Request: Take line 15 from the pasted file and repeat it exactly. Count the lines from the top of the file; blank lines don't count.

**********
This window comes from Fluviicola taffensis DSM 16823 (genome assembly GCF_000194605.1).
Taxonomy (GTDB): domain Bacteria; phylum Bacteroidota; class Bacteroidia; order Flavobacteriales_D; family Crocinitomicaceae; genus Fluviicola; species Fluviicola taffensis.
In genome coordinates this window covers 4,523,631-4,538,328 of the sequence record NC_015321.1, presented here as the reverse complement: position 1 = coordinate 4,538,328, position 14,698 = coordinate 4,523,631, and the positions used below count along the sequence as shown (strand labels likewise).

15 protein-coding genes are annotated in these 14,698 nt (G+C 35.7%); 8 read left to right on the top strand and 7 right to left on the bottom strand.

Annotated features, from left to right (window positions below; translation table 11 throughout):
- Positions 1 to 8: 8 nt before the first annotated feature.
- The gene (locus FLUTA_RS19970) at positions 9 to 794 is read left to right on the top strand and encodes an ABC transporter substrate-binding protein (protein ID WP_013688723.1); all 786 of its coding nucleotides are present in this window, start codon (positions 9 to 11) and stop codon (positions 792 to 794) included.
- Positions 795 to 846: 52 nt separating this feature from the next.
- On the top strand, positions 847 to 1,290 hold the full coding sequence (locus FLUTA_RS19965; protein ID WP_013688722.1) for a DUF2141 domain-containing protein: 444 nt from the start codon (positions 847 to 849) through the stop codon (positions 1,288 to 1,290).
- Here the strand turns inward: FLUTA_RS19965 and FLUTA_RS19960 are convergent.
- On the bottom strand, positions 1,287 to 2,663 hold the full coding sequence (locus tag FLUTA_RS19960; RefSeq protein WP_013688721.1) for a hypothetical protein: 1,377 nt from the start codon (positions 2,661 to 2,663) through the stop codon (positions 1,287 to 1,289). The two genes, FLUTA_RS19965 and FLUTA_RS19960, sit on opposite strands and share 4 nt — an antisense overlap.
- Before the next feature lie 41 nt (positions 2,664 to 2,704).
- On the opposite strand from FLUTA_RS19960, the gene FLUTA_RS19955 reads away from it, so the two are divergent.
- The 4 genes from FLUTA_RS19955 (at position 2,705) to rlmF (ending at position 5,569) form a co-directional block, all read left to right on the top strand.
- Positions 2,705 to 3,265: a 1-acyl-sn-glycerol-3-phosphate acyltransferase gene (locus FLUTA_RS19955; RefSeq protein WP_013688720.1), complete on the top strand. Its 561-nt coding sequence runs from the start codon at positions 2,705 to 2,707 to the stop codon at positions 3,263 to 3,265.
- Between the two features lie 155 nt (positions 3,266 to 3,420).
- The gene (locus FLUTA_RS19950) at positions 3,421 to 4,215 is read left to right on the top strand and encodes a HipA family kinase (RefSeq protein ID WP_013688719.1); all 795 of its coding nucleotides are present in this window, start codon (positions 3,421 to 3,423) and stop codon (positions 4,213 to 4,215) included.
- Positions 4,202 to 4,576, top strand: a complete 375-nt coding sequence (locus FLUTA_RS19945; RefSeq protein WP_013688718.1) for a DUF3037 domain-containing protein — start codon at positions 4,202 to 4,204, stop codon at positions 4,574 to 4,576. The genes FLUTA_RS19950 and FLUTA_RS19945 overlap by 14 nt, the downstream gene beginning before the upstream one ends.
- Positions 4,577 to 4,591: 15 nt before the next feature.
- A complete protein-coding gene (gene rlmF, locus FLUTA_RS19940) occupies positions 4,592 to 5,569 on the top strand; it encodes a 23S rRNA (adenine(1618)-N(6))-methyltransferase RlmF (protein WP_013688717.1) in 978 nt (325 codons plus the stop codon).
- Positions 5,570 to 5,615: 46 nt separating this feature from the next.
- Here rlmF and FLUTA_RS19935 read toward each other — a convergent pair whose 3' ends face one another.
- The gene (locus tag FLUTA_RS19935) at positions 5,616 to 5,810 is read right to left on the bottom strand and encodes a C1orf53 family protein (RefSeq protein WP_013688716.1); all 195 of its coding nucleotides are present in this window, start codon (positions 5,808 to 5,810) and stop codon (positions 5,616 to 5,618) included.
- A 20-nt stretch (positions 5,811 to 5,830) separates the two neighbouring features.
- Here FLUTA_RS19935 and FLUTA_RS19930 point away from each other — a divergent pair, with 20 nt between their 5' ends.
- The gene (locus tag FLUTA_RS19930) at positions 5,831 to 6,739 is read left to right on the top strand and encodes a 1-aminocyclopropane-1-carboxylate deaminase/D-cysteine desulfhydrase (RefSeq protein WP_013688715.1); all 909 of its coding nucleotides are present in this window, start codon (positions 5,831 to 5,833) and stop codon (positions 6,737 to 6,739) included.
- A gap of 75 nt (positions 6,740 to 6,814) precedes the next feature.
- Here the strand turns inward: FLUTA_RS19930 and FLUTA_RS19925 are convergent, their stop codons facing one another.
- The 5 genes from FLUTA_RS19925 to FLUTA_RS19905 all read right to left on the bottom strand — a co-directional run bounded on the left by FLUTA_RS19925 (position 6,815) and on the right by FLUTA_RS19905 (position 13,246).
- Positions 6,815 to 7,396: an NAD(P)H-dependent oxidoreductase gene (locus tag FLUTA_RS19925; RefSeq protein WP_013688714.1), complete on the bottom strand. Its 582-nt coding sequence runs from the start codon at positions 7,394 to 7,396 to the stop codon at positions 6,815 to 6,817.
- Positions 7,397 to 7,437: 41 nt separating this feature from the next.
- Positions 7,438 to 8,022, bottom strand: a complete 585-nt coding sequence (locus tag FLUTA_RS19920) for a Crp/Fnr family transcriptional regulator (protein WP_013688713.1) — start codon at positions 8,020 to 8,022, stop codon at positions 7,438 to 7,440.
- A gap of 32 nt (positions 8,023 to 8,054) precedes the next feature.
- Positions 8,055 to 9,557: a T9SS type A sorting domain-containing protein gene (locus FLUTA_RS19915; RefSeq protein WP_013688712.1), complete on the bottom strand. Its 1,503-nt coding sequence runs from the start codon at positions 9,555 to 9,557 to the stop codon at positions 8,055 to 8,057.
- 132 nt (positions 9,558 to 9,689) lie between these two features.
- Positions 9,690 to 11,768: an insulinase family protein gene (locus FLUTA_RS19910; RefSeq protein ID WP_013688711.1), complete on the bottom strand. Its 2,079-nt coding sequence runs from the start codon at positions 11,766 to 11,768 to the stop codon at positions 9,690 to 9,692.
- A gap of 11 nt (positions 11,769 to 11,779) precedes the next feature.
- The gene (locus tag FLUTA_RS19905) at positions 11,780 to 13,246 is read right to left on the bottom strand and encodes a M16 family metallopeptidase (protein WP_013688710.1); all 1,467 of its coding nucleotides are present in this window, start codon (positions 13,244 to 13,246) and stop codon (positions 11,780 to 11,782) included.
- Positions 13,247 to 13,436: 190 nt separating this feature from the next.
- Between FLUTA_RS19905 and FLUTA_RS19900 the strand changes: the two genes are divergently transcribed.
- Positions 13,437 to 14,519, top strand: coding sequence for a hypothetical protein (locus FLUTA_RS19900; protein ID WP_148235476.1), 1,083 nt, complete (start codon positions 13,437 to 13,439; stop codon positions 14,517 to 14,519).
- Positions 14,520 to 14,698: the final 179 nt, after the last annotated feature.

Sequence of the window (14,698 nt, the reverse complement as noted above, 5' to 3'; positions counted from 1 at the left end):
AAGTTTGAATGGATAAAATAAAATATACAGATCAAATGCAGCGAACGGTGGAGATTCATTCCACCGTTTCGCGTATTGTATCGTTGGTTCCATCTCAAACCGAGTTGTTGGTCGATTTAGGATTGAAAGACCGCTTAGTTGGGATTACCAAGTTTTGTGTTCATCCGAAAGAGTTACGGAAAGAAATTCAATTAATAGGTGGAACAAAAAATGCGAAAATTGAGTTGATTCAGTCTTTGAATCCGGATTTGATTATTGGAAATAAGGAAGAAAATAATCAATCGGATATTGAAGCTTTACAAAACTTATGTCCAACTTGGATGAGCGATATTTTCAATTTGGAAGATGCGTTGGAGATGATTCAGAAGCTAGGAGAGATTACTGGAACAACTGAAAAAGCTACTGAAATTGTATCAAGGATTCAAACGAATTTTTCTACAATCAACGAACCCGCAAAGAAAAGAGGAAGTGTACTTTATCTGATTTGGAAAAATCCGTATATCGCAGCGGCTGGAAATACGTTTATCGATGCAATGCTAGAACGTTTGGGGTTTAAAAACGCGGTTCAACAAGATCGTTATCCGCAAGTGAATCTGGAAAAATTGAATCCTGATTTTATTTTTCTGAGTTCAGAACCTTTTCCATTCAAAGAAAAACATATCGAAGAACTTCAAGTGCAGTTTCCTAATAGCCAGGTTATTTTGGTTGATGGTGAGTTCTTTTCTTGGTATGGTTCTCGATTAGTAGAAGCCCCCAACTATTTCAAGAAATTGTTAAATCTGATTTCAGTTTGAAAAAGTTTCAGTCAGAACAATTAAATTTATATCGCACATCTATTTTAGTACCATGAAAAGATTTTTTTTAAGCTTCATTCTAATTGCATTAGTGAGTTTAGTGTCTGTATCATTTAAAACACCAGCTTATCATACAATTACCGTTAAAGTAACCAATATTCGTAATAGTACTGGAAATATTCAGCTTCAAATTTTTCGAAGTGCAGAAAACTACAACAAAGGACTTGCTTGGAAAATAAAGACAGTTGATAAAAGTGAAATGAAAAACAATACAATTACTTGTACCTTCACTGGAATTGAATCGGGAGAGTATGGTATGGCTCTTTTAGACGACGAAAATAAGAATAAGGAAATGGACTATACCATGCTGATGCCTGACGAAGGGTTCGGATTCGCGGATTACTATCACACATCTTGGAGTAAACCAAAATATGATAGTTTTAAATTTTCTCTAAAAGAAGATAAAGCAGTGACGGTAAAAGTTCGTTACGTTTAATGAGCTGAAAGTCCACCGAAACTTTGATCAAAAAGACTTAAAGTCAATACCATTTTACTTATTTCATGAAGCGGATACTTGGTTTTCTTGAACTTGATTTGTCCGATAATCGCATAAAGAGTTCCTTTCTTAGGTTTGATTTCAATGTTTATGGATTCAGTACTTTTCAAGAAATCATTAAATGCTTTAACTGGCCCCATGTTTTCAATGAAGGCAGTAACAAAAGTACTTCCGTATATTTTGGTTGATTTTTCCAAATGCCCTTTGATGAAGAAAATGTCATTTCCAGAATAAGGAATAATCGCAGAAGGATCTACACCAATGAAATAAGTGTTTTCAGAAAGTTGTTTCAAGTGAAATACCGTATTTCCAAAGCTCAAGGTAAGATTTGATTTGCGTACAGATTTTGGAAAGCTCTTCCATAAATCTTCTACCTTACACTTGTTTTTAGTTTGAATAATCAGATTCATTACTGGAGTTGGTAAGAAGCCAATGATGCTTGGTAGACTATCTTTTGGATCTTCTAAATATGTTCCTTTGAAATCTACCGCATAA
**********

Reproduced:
- Positions 2,705 to 3,265: a 1-acyl-sn-glycerol-3-phosphate acyltransferase gene (locus FLUTA_RS19955; RefSeq protein WP_013688720.1), complete on the top strand. Its 561-nt coding sequence runs from the start codon at positions 2,705 to 2,707 to the stop codon at positions 3,263 to 3,265.